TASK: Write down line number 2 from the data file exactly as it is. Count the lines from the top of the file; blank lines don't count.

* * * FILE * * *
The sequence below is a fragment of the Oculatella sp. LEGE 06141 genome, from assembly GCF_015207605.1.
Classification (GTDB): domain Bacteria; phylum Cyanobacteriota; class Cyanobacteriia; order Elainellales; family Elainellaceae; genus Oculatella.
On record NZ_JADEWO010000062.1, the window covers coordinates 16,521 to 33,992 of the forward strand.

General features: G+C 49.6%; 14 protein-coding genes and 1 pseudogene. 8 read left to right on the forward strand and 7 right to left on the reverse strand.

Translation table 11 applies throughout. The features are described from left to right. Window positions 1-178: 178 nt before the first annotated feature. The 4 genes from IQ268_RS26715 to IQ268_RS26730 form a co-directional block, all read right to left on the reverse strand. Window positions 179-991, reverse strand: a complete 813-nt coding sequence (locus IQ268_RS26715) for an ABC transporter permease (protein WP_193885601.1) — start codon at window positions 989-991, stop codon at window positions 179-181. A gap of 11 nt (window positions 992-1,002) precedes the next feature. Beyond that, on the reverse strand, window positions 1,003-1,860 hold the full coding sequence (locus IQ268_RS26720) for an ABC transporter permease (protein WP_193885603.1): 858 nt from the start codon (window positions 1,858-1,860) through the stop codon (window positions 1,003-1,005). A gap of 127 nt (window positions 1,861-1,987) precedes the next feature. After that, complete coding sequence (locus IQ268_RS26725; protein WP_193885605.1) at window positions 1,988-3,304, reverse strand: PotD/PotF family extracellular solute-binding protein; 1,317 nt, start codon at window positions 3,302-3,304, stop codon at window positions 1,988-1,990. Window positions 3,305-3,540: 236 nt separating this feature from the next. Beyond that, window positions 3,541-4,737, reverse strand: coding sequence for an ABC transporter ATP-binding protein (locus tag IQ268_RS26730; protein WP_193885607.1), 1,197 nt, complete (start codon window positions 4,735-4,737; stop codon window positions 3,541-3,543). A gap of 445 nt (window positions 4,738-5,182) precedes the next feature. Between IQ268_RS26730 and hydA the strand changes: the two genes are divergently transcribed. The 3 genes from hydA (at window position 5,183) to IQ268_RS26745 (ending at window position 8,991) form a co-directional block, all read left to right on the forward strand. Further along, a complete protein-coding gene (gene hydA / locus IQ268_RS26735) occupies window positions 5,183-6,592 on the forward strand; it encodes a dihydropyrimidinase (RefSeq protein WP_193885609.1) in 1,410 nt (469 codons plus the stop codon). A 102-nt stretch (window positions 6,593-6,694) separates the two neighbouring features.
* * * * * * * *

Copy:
Classification (GTDB): domain Bacteria; phylum Cyanobacteriota; class Cyanobacteriia; order Elainellales; family Elainellaceae; genus Oculatella.